If you’re trying to decide which of two cookies you like best, it doesn’t seem so hard. You take a couple of bites and make up your mind. Does it have sufficient chocolate in it? Yes? We have a winner.
For food companies, there’s a lot more at stake. The questions are as complicated as the human brain, and the answers are elusive.
Lots of new food and drink products fail once they hit the market, according to Chris Simons, who teaches food sensory science in Ohio State’s College of Food, Agricultural and Environmental Sciences. Companies have a lot of motivation to figure out what consumers like before they invest in a new product.
For decades, the food industry has attempted to figure out what people like by offering products to average consumers sitting in a booth in a lab and offering products with all distractions carefully removed.
It makes sense as a science experiment. But, as Simons notes, it’s not the way people eat and drink in real life.
Simons and his students in Ohio State’s Food Perception and Liking Laboratory are taking an almost opposite approach. They set up an immersive environment, with nine 50-inch video screens, surround sound speakers and pump in smells to give people the sensations they’ll get in the real world when they’re consuming the product, whether that’s a coffee shop or a kitchen.
Their theory is that our environment has a lot to do with how we perceive what we’re tasting and how much we like a product. Their goal is to explore better testing methods and learn more about how our brains are wired at the same time.
Their approach is unique: The lab is the only one Simons is aware of at U.S. universities doing this kind of work, and is helping spark interest in the food industry.
Here’s a look at the lab’s work and some of what Simons and his students have found:
People had stronger coffee preferences when evaluated in a coffee shop setting compared to a lab setting. Not only that — their answers were more reliable in repeated tests. That’s intriguing for companies looking to improve their test results.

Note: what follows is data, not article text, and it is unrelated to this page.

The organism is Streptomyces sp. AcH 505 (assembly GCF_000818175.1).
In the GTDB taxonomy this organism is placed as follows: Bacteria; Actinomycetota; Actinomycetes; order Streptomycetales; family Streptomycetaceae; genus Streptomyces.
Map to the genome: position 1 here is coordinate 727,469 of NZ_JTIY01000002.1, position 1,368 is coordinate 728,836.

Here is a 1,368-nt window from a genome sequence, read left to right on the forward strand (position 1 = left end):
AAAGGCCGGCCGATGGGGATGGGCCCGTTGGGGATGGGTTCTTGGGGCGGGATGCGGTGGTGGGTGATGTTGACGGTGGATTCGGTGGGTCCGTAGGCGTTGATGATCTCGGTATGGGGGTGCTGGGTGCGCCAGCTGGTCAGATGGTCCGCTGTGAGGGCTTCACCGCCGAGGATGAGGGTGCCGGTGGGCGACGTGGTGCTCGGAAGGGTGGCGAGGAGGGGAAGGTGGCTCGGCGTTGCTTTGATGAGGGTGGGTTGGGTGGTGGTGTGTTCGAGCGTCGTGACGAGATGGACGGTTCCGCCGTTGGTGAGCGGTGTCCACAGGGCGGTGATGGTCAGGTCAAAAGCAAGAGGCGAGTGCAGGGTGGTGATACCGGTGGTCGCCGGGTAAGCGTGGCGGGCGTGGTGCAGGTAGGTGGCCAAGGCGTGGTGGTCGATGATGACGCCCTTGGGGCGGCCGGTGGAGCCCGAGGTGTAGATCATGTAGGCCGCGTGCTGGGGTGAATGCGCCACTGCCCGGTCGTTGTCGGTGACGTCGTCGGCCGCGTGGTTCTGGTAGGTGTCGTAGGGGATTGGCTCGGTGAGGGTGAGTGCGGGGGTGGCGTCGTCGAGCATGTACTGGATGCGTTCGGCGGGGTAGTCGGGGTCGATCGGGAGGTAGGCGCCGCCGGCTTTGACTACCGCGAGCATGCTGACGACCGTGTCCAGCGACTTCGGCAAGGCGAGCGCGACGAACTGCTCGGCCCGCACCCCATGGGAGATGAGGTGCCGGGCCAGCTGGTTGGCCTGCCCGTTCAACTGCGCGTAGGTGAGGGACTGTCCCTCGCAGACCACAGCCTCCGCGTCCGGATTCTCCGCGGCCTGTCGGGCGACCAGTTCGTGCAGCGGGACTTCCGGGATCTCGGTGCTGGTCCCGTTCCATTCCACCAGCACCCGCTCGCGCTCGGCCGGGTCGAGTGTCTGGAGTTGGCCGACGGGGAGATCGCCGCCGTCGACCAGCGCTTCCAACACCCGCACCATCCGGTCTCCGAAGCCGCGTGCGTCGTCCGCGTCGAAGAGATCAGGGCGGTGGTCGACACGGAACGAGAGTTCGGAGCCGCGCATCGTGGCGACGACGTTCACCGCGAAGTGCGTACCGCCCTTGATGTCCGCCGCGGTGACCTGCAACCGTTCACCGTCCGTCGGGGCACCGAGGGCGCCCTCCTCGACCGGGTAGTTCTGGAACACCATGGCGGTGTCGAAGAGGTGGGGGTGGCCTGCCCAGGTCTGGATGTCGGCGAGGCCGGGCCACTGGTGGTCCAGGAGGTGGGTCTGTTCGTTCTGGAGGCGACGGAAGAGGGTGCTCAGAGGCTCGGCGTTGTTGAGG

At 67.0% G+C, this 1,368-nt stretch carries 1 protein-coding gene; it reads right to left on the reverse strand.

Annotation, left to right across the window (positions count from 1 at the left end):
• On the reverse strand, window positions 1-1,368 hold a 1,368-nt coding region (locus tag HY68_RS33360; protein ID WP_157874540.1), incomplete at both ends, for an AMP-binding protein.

Help them help you.
“I believe that a more engaged panelist is likely to give me better data,” Simons said.
Study participants are not always motivated, so they might not be as careful with their responses. Researchers have found that, not surprisingly, test participants do seem to be more interested in what they’re doing and enjoy it more when they’re sitting in, say, a mock home kitchen setting than when they’re under a red light in a lab booth.
Bigger is better.
Not all researchers have access to a wall of big screens, so one study had people try cookies in a booth with a smaller artificial environment — video on a computer screen, audio through headphones and artificial aroma.
The results were more reliable than traditional testing, but not as good as the more immersive testing in the sensory lab.
Scent may not be as important as we think.
If you love aromatherapy, there’s no need to get upset — the lab didn’t study that angle. But the researchers did find that when it comes to product testing, visual and audio cues surprisingly seem to be more important than smell.
Many questions remain.
Our complex brains offer a big challenge, and the sensory lab has only begun to explore what the immersive approach can teach about our preferences.
Simons said testing products in the real world also has its challenges: What if a kid starts screaming at the coffee shop and puts all the test subjects in a bad mood? That’s where the lab comes in. They can control the elements and make them identical for each participant.
But how precise do they need to get? What if the server’s apron is supposed to look like a Starbucks employee’s, but it’s the wrong shade of green? What if the kitchen environment is fancy and upscale, and a participant lives in a small apartment with a tiny kitchen? Will that change the way the participant perceives the product?
Simons doesn’t know yet, but he intends to keep probing.